Novelist Isabel Allende's daughter, Paula, died after entering into a coma following an acute attack of a porphyria disease. Allende was at her daughter's side in a hospital in Spain, where Paula was living with her husband, and later in Allende's home in California, where Paula spent the last months of her life.
When Paula first lost consciousness, Allende began writing for her an account of her illness, which soon grew into a memoir of Allende's own life: "Listen, Paula, I am going tell you a story, so that when you wake up you will not feel so lost" (p. 3), Allende begins. As Allende tells of her childhood, political and feminist awakenings, and her growth as a writer, she also watches Paula sink deeper and deeper into coma. She remains insistent, however, that Paula will recover, works in secret with a sympathetic physician to wean Paula from the respirator that breathes for her, then flies her back to California for rehabilitation.
In the end, though, she faces the reality that Paula will not recover, and, as she finishes telling Paula the story of her own life, she discovers that she has found the strength to let Paula go. Paula dies in a sunny room in Allende's house, surrounded by family and friends.
Dr. Terry McKechnie works in the emergency room in a Los Angeles hospital in the early 1990’s, and is having an affair with Virginia Lee, the new wife of an old friend of his from medical school. Virginia works with snakes. She is attracted to danger. She falls in love with Terry immediately after deciding to marry the reliable Rick, with his predictable dermatologist’s hours and habits.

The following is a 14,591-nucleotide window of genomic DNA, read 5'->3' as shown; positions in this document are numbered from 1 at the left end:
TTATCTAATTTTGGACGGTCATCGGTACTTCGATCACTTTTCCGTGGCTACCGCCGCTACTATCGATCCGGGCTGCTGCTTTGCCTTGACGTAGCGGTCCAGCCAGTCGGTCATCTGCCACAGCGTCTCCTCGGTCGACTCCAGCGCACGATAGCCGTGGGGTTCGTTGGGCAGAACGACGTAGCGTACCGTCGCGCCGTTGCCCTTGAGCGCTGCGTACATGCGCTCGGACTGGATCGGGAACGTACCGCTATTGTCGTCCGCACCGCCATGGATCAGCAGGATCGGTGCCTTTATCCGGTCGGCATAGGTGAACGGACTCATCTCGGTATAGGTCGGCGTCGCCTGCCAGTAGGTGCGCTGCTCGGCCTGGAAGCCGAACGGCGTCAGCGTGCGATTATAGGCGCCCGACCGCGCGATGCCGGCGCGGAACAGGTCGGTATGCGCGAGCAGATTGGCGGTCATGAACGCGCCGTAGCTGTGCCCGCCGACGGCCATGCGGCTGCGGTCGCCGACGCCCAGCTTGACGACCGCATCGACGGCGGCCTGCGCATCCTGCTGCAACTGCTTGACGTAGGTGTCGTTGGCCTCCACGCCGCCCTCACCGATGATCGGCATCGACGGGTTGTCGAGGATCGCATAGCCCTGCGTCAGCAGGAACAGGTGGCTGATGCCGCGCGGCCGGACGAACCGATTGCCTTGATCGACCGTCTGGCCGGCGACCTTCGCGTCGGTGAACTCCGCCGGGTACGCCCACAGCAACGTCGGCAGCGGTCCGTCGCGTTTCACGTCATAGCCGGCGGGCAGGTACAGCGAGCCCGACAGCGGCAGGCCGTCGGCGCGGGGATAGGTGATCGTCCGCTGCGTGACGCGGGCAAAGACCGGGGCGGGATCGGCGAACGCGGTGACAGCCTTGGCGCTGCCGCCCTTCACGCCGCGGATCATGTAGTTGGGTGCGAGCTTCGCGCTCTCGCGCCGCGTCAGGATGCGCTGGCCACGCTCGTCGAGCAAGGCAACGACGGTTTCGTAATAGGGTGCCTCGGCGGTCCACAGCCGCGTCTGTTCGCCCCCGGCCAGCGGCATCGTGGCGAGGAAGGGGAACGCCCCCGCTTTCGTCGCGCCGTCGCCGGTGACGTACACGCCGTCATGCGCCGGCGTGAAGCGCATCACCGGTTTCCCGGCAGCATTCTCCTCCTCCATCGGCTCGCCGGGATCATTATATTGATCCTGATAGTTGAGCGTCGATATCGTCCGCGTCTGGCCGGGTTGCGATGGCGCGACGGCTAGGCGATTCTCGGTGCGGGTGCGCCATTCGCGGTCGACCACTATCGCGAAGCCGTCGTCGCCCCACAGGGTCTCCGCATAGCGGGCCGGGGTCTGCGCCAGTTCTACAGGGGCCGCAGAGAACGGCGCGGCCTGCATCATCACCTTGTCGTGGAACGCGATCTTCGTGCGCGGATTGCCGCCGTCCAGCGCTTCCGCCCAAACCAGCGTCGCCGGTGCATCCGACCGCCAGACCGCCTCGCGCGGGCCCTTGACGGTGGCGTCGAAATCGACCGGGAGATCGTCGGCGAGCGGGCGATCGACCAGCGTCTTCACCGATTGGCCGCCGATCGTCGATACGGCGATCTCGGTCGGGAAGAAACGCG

Virginia is bitten by a rare snake and drives herself to Terry’s hospital. The drive is terrifyingly described, time seeming to move at two speeds at once, as Virginia sits stuck in traffic trying not to panic, the terse prose capturing her efforts at clarity even as the rapid effects of the venom begin to cloud her thoughts. Because she is allergic to horses, the antivenom, made of horse serum, cannot be given to her, and she begins to bleed. Unfortunately, she also has an extremely rare blood type.
As well as being a doctor, Terry is a "universal donor": his blood can be given to people with most other blood types without danger of rejection. His gift fails him at this point, however: Virginia must be given blood of her own type. One person has such blood: a psychopath on the run from the police whom Terry had previously allowed to escape. The novel’s plot culminates in Terry’s search for and encounter with the convict, in which he persuades him to give his blood (and, necessarily his freedom--he is arrested in the hospital) and Virginia survives.
Summary:In 1981 the author, a well-known 75 year old Swedish poet, suffered a heart attack and lay comatose for two months. He then began a prolonged period during which he gradually recovered all of his faculties. In the early stage of his recovery, Lundkvist experienced a series of strange and intense "waking dreams," which he describes in this memoir. Many were dreams of journeys to real or fantastic places: for example, a trip to a railroad station in Chicago where physicians surgically transformed white people into black people, or a visit to a strange planet where cows produced blue milk. Lundkvist's memories of these dreams are embedded in a series of imaginative meditations on aging, human nature, the meaning of life, and the inexorable passage of time.